When you want to send a transaction you sign it with one of your devices, but instead of broadcasting it to the network you send it to one of your verifiers. They apply a set of rules to decide how to proceed:
- If it’s a $3 transaction to the coffee shop you visit every morning, they sign the transaction and submit it to the blockchain.
- If it’s a $20 transaction to a restaurant you’ve never been to before, they text you a link and ask you to put in your password before signing the transaction and submitting it to the blockchain.
- If it’s emptying all the tokens and Ether in your account they call you, ask you some security questions, then send you an e-mail with a cancellation link. If you haven’t clicked the cancellation link in 24 hours, they sign the transaction and submit it to the blockchain.
These rules aren’t governed on the blockchain. It’s up to the verifier to decide whether or not they sign a given transaction. Maybe you and the verifier have agreed to a set of rules about what steps to take given a transaction pattern. Maybe you’re paying them to insure your account against theft (at least through transactions they sign), and use their own heuristics to decide how to handle each transaction.
You don’t have to place too much trust in your verifiers. You want them to protect you in the event that one of your own devices gets compromised, but they can’t steal your assets since they don’t have your device keys, and if they try to censor a transaction you really want to go through you can use your master key to add a key of your own to the verifier list and send the transaction through yourself.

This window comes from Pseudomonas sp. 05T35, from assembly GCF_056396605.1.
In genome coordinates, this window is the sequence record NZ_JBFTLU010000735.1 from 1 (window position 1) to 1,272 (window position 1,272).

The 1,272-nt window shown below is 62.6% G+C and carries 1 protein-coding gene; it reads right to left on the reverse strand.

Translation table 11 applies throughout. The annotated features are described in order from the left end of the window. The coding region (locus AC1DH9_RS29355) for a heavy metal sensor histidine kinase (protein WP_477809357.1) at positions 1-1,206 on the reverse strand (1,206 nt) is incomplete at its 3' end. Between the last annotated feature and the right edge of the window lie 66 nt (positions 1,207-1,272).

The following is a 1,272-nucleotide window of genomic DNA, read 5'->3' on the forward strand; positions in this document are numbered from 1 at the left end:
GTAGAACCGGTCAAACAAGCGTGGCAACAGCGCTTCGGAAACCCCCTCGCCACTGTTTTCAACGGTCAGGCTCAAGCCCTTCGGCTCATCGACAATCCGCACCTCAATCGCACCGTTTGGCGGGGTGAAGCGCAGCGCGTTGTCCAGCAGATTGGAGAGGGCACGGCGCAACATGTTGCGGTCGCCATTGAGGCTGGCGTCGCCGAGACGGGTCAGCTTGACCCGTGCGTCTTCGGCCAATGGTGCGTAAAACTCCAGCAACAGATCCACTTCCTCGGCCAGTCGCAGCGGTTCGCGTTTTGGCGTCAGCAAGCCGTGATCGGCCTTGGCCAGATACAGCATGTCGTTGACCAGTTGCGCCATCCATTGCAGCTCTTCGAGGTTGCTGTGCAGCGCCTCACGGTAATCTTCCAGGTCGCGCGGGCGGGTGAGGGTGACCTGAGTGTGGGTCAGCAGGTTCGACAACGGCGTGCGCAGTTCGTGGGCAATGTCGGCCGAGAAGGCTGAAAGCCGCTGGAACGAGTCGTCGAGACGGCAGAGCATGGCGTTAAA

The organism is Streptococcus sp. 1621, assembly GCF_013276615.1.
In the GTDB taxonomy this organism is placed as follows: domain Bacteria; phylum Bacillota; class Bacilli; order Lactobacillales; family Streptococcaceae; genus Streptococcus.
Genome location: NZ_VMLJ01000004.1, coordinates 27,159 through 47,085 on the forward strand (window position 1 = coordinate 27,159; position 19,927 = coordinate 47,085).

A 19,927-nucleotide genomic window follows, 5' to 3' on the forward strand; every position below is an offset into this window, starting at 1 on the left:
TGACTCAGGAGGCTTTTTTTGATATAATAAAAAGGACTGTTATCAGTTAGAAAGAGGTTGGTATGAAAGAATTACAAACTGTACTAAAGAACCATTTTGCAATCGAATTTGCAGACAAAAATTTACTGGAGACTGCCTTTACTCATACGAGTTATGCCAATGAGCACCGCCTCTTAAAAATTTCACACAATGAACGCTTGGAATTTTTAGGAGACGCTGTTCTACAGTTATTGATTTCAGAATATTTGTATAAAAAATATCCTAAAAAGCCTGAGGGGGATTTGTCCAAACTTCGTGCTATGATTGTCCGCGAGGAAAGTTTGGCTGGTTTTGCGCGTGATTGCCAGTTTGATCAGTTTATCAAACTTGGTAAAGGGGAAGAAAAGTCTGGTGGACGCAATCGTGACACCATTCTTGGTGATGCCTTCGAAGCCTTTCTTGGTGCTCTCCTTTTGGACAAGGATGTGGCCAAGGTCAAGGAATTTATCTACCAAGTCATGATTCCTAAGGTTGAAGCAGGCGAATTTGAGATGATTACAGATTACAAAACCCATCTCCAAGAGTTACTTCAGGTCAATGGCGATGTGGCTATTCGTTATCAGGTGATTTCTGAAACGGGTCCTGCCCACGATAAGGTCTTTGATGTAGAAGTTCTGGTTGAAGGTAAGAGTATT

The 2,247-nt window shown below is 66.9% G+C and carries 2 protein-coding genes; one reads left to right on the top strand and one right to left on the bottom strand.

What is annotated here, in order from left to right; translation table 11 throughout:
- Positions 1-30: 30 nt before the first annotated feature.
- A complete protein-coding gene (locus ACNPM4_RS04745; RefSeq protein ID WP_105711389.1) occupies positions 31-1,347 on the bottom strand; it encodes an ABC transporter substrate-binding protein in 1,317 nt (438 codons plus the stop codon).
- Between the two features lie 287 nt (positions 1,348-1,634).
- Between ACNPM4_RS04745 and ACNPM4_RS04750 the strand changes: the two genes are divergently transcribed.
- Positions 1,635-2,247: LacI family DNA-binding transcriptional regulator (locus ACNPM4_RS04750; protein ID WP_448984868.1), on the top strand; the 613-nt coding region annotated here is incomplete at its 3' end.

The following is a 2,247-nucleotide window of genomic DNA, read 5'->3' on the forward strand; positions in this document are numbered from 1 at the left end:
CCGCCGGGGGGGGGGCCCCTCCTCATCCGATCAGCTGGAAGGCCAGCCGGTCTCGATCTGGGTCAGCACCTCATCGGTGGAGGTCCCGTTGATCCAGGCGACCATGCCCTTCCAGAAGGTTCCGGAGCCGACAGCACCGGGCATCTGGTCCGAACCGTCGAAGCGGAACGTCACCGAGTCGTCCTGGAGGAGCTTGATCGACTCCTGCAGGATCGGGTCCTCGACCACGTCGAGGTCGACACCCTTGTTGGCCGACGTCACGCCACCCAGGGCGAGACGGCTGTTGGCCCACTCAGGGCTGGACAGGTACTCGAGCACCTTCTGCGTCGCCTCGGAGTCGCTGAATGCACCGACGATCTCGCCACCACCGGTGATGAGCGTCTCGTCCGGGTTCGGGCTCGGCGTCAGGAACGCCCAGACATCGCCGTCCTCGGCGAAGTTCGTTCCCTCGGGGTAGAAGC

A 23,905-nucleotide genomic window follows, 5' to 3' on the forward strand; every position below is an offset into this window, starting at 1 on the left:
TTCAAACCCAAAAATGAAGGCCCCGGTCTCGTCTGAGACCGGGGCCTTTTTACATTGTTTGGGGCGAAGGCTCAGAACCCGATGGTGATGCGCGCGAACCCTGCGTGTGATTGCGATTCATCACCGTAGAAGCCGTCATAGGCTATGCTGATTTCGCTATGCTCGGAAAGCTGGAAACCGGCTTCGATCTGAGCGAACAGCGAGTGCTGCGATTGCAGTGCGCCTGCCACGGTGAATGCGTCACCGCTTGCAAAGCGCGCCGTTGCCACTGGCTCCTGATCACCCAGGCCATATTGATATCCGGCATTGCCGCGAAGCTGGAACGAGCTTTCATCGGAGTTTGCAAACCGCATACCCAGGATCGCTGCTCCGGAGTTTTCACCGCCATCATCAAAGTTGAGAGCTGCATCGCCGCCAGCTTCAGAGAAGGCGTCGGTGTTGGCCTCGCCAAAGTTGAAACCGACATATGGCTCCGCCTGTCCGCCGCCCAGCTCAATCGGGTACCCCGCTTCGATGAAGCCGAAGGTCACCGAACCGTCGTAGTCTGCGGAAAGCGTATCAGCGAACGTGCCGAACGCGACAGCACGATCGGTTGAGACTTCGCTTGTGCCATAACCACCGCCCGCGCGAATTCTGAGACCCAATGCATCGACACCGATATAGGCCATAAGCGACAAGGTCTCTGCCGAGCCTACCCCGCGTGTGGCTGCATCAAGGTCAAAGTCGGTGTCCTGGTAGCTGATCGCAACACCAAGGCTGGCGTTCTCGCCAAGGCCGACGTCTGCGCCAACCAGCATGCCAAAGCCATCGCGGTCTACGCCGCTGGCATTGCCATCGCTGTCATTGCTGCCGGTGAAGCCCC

Now the unthinkable happens. Your house burns down. All your devices are gone. The master key that was locked in your desk drawer is gone. How can you recover from this?
If you had set up a recovery plan in advance, you still have options.
Following in the footsteps of KeySplit, we designated guardians to help us recover our account. In this case we set up three groups: Family, School Friends, and Colleagues. In each of these groups we can list as many trusted accounts as we like. When you need to recover your account after a fire, you need to get one signature from a verifier, as well as an approval from one family member, one school friend, and one colleague. Then the contract will allow you to set a new master key, and from there you can set up new device keys.
Like with KeySplit, we want to require approvals from guardians in different parts of your life. At least in my case, Family, School Friends, and Colleagues are mostly disparate groups. While some of my old school friends might know each other well enough to collude to steal my account, they don’t know my family or colleagues well enough to get them to collude against me as well. And if my old college roommate approached one of my current colleagues to help steal my account, I feel reasonably confident that my colleague would say “Hey, did you know this guy is trying to break into your Ethereum account? Maybe you shouldn’t have him as a guardian.”